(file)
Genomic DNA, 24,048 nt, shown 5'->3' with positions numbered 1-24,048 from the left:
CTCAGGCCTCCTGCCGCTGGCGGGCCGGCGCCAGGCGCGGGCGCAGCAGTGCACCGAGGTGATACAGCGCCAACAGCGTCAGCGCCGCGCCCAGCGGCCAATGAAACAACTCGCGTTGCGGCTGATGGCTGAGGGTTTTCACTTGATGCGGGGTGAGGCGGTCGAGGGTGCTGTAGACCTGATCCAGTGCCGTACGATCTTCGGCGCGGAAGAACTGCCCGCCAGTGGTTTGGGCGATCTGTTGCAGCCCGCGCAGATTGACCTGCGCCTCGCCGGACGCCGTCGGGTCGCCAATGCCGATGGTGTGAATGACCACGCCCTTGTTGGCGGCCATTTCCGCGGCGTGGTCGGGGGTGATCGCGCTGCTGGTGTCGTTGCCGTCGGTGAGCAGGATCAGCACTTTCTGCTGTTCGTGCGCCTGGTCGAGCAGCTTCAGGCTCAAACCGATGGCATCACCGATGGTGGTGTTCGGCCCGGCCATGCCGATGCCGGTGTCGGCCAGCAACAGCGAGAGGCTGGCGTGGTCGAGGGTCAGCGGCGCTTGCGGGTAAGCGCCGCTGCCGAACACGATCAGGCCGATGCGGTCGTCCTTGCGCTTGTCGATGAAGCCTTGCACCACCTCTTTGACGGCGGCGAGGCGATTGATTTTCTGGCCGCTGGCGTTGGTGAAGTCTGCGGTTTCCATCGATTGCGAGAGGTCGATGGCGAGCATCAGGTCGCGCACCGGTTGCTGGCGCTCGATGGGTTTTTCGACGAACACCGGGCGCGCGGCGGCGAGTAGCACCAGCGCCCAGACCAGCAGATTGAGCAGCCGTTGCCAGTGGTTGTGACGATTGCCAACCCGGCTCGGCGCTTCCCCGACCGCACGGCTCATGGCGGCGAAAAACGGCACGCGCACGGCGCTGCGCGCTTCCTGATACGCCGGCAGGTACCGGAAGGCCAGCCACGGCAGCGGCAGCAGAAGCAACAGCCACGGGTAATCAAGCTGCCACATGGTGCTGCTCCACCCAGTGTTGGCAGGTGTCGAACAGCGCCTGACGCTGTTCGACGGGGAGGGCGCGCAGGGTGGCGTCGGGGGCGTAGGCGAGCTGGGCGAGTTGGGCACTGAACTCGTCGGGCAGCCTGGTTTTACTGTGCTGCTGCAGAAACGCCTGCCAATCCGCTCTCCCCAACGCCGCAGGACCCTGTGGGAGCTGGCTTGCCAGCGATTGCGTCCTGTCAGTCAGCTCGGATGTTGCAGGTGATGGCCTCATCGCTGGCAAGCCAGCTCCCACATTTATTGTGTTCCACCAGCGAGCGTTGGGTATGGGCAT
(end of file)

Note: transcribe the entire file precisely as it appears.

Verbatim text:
Genomic DNA, 24,048 nt, shown 5'->3' with positions numbered 1-24,048 from the left:
CTCAGGCCTCCTGCCGCTGGCGGGCCGGCGCCAGGCGCGGGCGCAGCAGTGCACCGAGGTGATACAGCGCCAACAGCGTCAGCGCCGCGCCCAGCGGCCAATGAAACAACTCGCGTTGCGGCTGATGGCTGAGGGTTTTCACTTGATGCGGGGTGAGGCGGTCGAGGGTGCTGTAGACCTGATCCAGTGCCGTACGATCTTCGGCGCGGAAGAACTGCCCGCCAGTGGTTTGGGCGATCTGTTGCAGCCCGCGCAGATTGACCTGCGCCTCGCCGGACGCCGTCGGGTCGCCAATGCCGATGGTGTGAATGACCACGCCCTTGTTGGCGGCCATTTCCGCGGCGTGGTCGGGGGTGATCGCGCTGCTGGTGTCGTTGCCGTCGGTGAGCAGGATCAGCACTTTCTGCTGTTCGTGCGCCTGGTCGAGCAGCTTCAGGCTCAAACCGATGGCATCACCGATGGTGGTGTTCGGCCCGGCCATGCCGATGCCGGTGTCGGCCAGCAACAGCGAGAGGCTGGCGTGGTCGAGGGTCAGCGGCGCTTGCGGGTAAGCGCCGCTGCCGAACACGATCAGGCCGATGCGGTCGTCCTTGCGCTTGTCGATGAAGCCTTGCACCACCTCTTTGACGGCGGCGAGGCGATTGATTTTCTGGCCGCTGGCGTTGGTGAAGTCTGCGGTTTCCATCGATTGCGAGAGGTCGATGGCGAGCATCAGGTCGCGCACCGGTTGCTGGCGCTCGATGGGTTTTTCGACGAACACCGGGCGCGCGGCGGCGAGTAGCACCAGCGCCCAGACCAGCAGATTGAGCAGCCGTTGCCAGTGGTTGTGACGATTGCCAACCCGGCTCGGCGCTTCCCCGACCGCACGGCTCATGGCGGCGAAAAACGGCACGCGCACGGCGCTGCGCGCTTCCTGATACGCCGGCAGGTACCGGAAGGCCAGCCACGGCAGCGGCAGCAGAAGCAACAGCCACGGGTAATCAAGCTGCCACATGGTGCTGCTCCACCCAGTGTTGGCAGGTGTCGAACAGCGCCTGACGCTGTTCGACGGGGAGGGCGCGCAGGGTGGCGTCGGGGGCGTAGGCGAGCTGGGCGAGTTGGGCACTGAACTCGTCGGGCAGCCTGGTTTTACTGTGCTGCTGCAGAAACGCCTGCCAATCCGCTCTCCCCAACGCCGCAGGACCCTGTGGGAGCTGGCTTGCCAGCGATTGCGTCCTGTCAGTCAGCTCGGATGTTGCAGGTGATGGCCTCATCGCTGGCAAGCCAGCTCCCACATTTATTGTGTTCCACCAGCGAGCGTTGGGTATGGGCAT